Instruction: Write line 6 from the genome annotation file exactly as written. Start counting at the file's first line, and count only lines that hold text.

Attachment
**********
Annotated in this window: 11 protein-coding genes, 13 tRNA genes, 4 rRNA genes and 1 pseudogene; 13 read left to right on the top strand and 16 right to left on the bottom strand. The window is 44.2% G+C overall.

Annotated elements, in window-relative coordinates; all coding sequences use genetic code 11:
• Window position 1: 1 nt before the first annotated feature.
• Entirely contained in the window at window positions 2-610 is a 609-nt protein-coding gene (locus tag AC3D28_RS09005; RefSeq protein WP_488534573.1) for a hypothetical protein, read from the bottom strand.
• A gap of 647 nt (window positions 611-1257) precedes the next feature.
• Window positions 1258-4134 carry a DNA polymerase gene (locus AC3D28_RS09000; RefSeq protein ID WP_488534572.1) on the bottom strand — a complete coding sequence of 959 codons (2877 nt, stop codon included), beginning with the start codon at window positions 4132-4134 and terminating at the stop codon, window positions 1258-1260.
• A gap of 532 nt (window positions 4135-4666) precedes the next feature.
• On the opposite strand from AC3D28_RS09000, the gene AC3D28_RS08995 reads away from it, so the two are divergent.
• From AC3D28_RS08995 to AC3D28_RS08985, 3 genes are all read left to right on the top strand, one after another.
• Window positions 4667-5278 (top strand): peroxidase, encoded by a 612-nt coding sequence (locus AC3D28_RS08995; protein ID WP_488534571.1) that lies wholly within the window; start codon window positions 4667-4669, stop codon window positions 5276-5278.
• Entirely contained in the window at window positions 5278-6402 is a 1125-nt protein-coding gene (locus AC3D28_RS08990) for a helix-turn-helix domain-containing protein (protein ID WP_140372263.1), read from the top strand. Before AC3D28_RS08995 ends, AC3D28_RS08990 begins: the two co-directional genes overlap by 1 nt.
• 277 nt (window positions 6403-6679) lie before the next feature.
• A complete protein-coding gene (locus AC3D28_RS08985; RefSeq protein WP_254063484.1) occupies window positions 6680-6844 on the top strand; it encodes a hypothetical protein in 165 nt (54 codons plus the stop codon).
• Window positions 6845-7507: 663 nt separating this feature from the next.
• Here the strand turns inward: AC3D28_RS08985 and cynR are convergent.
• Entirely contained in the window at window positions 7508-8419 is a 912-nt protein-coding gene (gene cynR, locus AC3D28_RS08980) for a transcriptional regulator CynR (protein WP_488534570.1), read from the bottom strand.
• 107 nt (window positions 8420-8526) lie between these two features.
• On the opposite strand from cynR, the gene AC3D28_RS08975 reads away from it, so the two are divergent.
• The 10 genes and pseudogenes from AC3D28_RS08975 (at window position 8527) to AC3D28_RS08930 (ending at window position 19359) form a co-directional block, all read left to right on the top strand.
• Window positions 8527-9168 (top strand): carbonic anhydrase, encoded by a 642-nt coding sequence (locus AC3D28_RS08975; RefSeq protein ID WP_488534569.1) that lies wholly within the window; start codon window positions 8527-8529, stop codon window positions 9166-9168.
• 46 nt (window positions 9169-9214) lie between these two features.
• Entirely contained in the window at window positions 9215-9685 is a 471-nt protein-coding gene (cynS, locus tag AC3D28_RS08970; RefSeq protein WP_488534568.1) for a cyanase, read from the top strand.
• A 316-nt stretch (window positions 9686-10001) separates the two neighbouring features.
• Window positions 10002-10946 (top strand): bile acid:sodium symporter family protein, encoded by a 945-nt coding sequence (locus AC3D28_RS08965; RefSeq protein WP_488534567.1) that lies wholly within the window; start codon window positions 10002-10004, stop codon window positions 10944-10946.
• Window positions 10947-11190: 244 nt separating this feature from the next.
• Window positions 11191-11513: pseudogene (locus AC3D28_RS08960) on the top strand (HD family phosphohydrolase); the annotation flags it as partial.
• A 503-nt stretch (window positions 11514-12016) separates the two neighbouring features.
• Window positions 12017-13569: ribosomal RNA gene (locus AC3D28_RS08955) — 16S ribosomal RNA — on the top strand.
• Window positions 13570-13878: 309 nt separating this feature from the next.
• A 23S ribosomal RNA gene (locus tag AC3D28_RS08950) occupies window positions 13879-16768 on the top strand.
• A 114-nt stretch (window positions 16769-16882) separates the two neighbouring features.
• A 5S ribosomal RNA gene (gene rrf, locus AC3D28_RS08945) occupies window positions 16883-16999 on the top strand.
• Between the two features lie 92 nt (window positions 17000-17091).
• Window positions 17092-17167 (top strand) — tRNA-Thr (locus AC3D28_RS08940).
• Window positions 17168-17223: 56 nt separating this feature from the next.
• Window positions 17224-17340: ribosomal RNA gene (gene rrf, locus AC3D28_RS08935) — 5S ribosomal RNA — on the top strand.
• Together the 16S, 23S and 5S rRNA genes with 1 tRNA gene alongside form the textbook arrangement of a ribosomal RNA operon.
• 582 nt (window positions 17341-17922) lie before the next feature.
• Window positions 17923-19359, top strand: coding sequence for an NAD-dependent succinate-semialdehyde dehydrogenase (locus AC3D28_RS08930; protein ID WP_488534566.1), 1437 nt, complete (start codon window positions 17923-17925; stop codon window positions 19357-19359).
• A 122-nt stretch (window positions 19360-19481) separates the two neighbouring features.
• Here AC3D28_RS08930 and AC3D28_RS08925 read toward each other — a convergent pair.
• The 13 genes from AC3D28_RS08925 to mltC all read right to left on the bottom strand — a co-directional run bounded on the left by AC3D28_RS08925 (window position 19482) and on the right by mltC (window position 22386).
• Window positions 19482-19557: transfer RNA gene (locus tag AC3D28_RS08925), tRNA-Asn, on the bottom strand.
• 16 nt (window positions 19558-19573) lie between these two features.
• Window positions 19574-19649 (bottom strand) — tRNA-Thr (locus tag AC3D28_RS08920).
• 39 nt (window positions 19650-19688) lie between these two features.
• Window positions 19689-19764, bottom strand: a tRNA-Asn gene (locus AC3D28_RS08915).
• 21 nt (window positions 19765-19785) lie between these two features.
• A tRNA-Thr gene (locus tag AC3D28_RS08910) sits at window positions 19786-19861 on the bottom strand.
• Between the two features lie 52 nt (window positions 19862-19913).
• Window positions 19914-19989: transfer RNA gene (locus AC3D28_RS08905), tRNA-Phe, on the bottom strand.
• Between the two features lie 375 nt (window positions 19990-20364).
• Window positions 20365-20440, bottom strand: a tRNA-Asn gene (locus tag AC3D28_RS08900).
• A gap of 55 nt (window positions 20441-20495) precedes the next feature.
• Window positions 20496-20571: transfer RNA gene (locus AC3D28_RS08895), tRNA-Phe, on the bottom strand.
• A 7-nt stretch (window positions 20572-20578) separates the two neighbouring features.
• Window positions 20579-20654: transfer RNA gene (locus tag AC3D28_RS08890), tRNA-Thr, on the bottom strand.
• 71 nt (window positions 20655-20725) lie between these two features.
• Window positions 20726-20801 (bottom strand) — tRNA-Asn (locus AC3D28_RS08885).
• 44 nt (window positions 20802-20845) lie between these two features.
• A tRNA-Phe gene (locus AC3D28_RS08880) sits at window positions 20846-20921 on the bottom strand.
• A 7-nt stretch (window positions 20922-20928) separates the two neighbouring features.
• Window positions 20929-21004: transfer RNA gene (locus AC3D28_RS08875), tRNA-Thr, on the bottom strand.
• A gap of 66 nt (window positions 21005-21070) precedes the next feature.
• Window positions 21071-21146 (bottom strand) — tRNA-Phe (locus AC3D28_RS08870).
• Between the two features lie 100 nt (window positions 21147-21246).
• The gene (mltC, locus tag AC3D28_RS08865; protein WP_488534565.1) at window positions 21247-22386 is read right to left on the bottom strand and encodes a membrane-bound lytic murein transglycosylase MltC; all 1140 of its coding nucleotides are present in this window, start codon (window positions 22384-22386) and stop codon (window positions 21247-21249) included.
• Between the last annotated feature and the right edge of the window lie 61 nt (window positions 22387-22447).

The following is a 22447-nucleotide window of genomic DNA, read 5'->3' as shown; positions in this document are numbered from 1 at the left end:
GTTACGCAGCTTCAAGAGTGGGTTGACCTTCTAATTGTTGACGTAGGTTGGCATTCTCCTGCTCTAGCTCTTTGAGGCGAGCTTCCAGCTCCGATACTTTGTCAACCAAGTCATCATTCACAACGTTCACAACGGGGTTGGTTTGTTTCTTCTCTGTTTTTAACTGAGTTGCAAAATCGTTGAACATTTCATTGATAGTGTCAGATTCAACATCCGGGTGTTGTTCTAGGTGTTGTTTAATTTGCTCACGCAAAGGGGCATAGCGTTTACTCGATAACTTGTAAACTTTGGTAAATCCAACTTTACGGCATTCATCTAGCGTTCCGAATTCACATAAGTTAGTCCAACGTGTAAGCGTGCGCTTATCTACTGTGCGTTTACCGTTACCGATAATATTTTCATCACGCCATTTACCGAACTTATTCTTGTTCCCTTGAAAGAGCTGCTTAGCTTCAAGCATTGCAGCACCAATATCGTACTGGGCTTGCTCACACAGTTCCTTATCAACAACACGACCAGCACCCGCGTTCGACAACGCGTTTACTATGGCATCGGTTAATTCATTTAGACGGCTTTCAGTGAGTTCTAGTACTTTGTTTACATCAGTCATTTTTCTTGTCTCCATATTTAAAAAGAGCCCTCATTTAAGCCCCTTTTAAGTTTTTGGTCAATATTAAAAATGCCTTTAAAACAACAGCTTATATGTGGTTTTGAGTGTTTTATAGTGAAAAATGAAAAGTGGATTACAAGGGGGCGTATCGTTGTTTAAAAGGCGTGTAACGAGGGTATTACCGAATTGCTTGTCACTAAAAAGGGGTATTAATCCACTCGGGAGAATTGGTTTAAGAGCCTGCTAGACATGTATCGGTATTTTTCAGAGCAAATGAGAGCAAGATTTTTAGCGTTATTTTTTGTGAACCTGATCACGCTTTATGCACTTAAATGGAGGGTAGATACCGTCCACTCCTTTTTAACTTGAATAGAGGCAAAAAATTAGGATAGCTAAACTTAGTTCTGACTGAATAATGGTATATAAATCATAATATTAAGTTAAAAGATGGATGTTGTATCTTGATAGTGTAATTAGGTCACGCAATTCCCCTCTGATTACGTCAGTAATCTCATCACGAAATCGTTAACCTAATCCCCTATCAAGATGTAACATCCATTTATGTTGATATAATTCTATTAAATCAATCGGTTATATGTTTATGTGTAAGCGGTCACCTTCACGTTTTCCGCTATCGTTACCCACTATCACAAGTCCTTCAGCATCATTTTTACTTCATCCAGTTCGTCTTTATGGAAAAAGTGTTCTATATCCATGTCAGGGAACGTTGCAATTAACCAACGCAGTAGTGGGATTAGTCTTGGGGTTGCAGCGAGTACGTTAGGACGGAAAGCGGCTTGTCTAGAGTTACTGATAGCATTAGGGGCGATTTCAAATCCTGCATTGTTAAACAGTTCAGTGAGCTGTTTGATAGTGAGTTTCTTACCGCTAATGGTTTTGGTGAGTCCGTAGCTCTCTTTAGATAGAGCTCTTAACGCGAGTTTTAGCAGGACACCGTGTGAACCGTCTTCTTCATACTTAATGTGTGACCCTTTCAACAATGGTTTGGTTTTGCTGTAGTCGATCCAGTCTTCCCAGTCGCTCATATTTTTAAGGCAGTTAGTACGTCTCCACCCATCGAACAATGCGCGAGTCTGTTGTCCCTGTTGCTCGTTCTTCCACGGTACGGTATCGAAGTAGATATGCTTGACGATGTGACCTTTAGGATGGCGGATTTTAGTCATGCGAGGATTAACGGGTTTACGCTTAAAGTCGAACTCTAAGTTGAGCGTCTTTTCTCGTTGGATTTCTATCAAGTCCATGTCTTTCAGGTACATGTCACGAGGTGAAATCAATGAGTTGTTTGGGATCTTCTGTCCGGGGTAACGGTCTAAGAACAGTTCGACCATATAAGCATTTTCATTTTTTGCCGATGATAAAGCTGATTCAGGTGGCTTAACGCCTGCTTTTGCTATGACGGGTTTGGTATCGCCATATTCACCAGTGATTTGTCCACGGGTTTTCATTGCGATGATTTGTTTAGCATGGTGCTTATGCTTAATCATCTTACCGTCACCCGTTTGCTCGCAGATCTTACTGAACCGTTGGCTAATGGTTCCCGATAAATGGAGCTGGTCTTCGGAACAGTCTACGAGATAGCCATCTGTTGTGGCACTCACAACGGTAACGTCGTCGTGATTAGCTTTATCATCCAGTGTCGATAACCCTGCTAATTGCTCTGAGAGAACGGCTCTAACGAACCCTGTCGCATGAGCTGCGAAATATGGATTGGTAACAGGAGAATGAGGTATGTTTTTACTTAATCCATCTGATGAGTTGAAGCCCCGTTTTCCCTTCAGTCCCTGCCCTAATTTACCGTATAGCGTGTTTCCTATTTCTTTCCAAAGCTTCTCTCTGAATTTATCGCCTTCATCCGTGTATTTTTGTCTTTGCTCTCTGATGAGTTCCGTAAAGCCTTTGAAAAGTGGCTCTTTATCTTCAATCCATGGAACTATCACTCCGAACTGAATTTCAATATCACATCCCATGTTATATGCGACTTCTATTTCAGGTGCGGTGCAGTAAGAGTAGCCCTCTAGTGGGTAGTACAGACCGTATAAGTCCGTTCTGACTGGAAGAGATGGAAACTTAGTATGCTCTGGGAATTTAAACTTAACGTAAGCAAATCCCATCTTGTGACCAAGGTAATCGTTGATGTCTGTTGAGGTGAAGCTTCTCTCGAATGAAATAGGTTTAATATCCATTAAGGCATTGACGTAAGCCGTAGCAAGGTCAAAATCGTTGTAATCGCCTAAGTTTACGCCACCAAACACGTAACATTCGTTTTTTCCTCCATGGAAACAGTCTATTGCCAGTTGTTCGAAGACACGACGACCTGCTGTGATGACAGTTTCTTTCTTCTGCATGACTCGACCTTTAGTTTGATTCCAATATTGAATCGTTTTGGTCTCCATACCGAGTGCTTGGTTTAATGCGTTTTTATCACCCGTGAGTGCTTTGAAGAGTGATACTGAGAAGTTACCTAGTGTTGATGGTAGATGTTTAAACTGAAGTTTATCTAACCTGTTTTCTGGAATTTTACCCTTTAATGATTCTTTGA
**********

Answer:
• Window positions 1258-4134 carry a DNA polymerase gene (locus AC3D28_RS09000; RefSeq protein ID WP_488534572.1) on the bottom strand — a complete coding sequence of 959 codons (2877 nt, stop codon included), beginning with the start codon at window positions 4132-4134 and terminating at the stop codon, window positions 1258-1260.